Ryan’s analysis of May vs. Today in his market
How much do I weigh compared to one year ago? And how much do I weigh since the spring? Those could be two different answers, and that’s how real estate stats are working right now. Two very distinct numbers.
Last year vs. May 2022
When looking at the image below, do you see how there isn’t much change from one year ago? But there’s been a giant change from May. As I said last week, prices have dipped three times faster than the normal rate this year. But if we only focus on last year, price drops look modest.
Friends, I had this conversation at least a dozen times this past week when sharing year-over-year stats, and lots of smart people were thinking prices weren’t down that much. This is an easy mistake to make.
It’s key to get into the habit of looking at year-over-year stats AND recent stats. I think it’s been so long in real estate since we’ve thought about declining prices, so there is a learning curve to get back into the rhythm.
Unfortunately, some people will focus on year-over-year stats, and they’re going to walk away with an incomplete picture or even perpetuate a false narrative.
To read more plus read the many appraiser comments, click here
My comments: What is happening in your market? See what Ryan does in his market. He has lots of advice on what to watch, plus discussion in the comments. Don’t miss a change in your market. Make correct market conditions adjustments! I quit making line item adjustments on the appraisal forms a while ago, but I always make market conditions adjustments when needed. Don’t let Fannie come after you on a loan buy back!!
How Do You Wedge a Condo Into a Tiny Site? Work the Angles
The developer wanted to fit multiple units on a small, oddly shaped parcel of land in a neighborhood of traditional homes in British Columbia.
Excerpt: Vancouver architect D’Arcy Jones had never designed a multifamily project before, so when the opportunity to build a small condo came up, he was willing to tell a tiny fib to land the gig. The developers of the oddly shaped site in Victoria, British Columbia, thought it was too irregular to support much housing, even though it was zoned for it; they had their fingers crossed for four units, Jones says. So he told them he could fit five.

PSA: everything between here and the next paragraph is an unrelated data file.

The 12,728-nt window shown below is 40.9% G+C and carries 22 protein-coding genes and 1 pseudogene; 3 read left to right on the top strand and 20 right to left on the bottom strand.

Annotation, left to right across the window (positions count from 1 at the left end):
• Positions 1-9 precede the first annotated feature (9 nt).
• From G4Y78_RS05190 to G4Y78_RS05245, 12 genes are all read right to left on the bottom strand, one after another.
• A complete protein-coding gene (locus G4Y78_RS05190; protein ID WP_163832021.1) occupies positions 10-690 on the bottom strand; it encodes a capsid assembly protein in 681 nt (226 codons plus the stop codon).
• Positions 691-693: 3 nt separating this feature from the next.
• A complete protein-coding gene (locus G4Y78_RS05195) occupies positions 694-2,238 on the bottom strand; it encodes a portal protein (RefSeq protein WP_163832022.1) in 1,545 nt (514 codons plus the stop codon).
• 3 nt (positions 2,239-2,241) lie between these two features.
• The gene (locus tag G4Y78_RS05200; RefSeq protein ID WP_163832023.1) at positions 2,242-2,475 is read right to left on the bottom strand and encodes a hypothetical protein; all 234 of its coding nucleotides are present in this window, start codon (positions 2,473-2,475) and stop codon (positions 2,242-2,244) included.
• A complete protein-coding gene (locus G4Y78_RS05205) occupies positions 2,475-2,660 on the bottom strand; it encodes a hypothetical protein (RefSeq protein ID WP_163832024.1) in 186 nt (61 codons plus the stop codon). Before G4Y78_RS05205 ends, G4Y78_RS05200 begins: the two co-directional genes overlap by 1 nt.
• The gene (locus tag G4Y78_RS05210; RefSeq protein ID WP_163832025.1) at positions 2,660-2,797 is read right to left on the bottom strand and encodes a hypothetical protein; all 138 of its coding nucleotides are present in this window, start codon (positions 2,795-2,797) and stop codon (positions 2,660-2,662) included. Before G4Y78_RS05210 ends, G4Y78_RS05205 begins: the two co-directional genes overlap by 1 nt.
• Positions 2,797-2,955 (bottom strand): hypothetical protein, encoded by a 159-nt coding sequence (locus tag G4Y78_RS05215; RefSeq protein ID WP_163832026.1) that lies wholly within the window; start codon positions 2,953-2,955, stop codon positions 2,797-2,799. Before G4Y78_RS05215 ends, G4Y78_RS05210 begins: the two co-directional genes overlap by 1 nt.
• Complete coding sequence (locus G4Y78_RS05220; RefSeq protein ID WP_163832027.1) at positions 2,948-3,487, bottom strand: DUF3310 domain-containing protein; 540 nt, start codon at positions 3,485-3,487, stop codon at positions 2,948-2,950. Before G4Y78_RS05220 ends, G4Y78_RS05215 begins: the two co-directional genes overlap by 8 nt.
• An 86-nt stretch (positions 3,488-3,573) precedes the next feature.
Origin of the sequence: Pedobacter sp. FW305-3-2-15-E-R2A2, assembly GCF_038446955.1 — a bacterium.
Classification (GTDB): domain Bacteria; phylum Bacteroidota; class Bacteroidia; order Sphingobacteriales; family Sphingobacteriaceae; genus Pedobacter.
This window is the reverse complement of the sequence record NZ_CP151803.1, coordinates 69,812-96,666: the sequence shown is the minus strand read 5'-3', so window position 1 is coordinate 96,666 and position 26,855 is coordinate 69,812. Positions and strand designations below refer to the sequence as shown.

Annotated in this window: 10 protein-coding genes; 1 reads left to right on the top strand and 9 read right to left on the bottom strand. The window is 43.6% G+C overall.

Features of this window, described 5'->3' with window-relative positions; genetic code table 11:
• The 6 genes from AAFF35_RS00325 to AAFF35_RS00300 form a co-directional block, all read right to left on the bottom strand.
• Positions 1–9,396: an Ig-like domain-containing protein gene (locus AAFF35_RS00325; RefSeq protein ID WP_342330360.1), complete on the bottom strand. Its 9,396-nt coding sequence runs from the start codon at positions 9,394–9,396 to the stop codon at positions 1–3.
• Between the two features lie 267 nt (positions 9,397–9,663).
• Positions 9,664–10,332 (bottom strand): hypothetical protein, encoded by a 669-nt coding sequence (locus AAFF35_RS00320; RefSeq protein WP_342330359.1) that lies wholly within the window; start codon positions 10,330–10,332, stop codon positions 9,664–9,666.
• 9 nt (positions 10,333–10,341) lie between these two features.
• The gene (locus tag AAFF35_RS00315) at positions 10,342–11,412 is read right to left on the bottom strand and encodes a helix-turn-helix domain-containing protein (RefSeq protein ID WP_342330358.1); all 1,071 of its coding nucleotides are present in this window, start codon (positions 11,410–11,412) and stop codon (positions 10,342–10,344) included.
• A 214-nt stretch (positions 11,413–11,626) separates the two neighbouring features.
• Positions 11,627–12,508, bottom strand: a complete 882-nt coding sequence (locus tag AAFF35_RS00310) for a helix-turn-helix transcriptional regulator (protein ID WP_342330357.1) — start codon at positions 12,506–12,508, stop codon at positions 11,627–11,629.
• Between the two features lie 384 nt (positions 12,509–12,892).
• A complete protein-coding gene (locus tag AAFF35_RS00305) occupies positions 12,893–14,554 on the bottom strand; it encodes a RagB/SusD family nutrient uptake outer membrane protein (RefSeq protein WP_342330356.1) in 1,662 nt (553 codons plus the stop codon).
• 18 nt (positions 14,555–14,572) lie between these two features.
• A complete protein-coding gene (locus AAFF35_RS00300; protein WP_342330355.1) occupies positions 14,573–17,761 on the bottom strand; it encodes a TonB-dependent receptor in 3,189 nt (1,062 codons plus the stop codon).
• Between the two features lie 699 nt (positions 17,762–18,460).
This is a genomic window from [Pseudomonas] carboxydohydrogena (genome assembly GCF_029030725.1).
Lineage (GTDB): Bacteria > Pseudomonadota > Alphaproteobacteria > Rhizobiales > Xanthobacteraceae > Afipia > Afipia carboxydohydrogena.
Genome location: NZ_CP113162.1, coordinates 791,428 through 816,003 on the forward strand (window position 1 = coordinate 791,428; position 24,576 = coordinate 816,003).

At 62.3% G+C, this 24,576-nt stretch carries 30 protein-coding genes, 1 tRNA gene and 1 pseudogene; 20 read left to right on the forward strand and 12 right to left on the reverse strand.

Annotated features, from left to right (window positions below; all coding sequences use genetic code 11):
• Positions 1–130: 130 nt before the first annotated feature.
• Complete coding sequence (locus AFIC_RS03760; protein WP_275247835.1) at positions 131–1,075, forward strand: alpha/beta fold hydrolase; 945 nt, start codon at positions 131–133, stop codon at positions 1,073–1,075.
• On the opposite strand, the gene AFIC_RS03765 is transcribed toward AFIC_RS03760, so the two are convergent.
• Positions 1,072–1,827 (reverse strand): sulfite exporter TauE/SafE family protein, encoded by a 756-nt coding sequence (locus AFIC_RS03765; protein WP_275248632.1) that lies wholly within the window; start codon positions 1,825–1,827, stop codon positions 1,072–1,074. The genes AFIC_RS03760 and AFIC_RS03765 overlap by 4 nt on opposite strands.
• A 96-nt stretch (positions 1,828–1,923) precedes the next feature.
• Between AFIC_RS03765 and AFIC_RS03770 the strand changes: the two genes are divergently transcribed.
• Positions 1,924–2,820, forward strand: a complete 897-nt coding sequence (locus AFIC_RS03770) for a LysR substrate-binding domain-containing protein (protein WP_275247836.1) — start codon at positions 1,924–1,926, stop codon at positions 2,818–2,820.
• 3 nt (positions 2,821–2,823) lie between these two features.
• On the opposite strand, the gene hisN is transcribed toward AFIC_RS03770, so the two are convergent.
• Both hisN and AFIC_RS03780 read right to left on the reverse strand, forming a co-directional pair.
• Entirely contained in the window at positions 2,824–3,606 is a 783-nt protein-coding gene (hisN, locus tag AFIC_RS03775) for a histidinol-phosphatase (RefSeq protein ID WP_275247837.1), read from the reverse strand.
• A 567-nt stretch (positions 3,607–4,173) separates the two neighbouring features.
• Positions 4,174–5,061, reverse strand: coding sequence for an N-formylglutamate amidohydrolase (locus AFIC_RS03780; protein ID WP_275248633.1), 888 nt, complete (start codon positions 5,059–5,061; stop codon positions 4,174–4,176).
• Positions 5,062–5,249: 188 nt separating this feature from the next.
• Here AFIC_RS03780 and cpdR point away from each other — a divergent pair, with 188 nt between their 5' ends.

“It was like a piece of pizza,” he says, “a triangle that no one else wanted to buy.”
In the end, the architects beat even their own optimistic projections, delivering six family-sized modernist condos for this in-fill development…
To read the very interesting descriptions and comments, click here
My comments: Very interesting photos and images, similar to the one above. Discusses neighborhood opposition to multifamily, interesting layouts for the triangular units, parking, room layouts, and more topics.HOW TO USE THE NUMBERS BELOW. Appraisals are ordered after the loan application. These numbers tell you the future for the next few weeks. For more information on how they are compiled, go to www.mba.orgNote: I publish a graph of this data every month in my paid monthly newsletter, Appraisal Today. For more information or get a FREE sample go to www.appraisaltoday.com/order Or call 510-865-8041, MTW 7 AM to noon, Pacific time.
My comments: Rates are going up. Some appraisers are very busy, and others have little work. Varies widely around the country.
Mortgage applications increased 3.2 percent from one week earlier
Mortgage applications increased 3.2 percent from one week earlier, according to data from the Mortgage Bankers Association’s (MBA) Weekly Mortgage Applications Survey for the week ending December 9, 2022.